Batavians

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{land, century, early}
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{island, water, area}
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{water, park, boat}
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The Batavi were an ancient Germanic tribe, originally part of the Chatti,[1] reported by Tacitus to have lived around the Rhine delta, in the area that is currently the Netherlands, "an uninhabited district on the extremity of the coast of Gaul, and also of a neighbouring island, surrounded by the ocean in front, and by the river Rhine in the rear and on either side" (Tacitus, Historiae iv). This led to the Latin name of insula Batavorum for the area.[2] The same name is applied to several military units, originally raised among the Batavi. The tribal name, probably a derivation from batawjō ("good island", from Germanic bat- "good, excellent" and awjō "island, land near water"), refers to the region's fertility, today known as the fruitbasket of the Netherlands (the Betuwe).

Finds of wooden tablets show that at least some were literate.

Contents

Location

The Batavi were mentioned by Julius Caesar in his commentary Commentarii de Bello Gallico, as living on an island formed by the Rhine River after it splits, one arm being the Waal the other the Lower Rhine/Old Rhine. The strategic position, to wit the high bank of the Waal—which offered an unimpeded view far into Germania Transrhenana (Germania Beyond the Rhine)--was recognized first by Drusus, who built a massive fortress (castra) and a headquarters (praetorium) in imperial style. The latter was in use until the Batavian revolt.

Archeological evidence suggests they lived in small villages, composed of 6 to 12 houses in the very fertile lands between the rivers, and lived by agriculture and cattle-raising . Finds of horse skeletons in graves suggest a strong equestrian preoccupation. On the south bank of the Waal (in what is now Nijmegen) a Roman administrative center was built, called Oppidum Batavorum. An Oppidum was a fortified warehouse, where a tribe's treasures were stored and guarded. This centre was razed during the Batavian Revolt.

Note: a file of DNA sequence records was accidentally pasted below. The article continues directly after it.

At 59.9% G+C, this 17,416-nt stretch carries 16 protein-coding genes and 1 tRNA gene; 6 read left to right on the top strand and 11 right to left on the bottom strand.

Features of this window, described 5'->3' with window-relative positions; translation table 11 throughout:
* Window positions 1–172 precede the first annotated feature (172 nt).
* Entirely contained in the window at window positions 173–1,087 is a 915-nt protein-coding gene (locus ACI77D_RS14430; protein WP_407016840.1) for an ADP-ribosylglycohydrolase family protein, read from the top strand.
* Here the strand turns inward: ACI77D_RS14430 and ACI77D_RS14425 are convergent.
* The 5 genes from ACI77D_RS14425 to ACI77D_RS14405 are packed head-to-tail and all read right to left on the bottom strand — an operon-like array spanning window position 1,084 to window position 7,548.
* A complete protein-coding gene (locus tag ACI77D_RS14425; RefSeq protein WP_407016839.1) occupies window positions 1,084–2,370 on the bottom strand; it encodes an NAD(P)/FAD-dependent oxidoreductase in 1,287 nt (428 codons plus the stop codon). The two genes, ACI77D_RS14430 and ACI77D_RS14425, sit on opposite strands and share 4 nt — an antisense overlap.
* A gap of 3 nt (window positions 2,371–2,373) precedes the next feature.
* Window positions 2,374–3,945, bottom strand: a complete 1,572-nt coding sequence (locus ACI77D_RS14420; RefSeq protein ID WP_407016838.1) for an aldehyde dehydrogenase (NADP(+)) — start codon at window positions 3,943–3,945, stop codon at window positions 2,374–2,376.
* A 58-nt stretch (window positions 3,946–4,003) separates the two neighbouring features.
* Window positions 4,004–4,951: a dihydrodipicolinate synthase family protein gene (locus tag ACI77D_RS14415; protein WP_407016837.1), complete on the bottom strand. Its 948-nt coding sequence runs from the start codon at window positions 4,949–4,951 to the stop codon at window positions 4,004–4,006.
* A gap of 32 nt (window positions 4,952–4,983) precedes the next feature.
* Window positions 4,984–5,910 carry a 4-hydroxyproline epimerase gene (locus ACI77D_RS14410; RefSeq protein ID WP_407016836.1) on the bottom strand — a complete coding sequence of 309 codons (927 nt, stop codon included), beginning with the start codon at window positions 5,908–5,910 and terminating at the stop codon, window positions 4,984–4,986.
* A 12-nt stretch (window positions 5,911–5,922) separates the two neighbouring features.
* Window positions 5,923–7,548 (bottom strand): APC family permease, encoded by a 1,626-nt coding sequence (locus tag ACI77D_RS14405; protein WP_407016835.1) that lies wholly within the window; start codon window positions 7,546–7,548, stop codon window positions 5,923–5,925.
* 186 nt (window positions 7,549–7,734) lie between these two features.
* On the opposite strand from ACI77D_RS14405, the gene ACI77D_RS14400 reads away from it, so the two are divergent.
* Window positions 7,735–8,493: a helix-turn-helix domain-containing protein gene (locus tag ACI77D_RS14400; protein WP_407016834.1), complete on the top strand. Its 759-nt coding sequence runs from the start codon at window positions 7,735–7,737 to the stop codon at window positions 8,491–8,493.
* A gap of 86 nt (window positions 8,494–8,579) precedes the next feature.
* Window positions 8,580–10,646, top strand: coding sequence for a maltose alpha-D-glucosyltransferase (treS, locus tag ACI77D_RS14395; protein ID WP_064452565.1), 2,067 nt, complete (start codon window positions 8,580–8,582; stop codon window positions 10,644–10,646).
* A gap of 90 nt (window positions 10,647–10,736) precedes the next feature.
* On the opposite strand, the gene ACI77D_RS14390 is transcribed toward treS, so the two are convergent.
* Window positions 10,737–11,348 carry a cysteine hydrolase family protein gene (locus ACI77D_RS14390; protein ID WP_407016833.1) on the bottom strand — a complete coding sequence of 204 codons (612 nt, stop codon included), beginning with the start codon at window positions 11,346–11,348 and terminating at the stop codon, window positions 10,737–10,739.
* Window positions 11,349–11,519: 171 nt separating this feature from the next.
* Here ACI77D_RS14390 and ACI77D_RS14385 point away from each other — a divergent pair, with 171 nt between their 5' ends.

The Batavi (the name is believed to derive from a West Germanic root also present in "better" (possibly meaning "superior men")) moved into the Betuwe in the late 1st century BC. The previous inhabitants of the area were Celtic-speaking Gauls, as evidenced by the two Latinised Celtic names for their chief town: Batavodurum and Noviomagus (Nijmegen, Neth).[3] It is unclear whether the existing inhabitants were simply subjugated with the Batavi forming a ruling elite, or the existing inhabitants simply displaced. For this reason it is also uncertain whether the Batavi remained Germanic-speaking or adopted the Belgic Gallic tongue of the indigenes.

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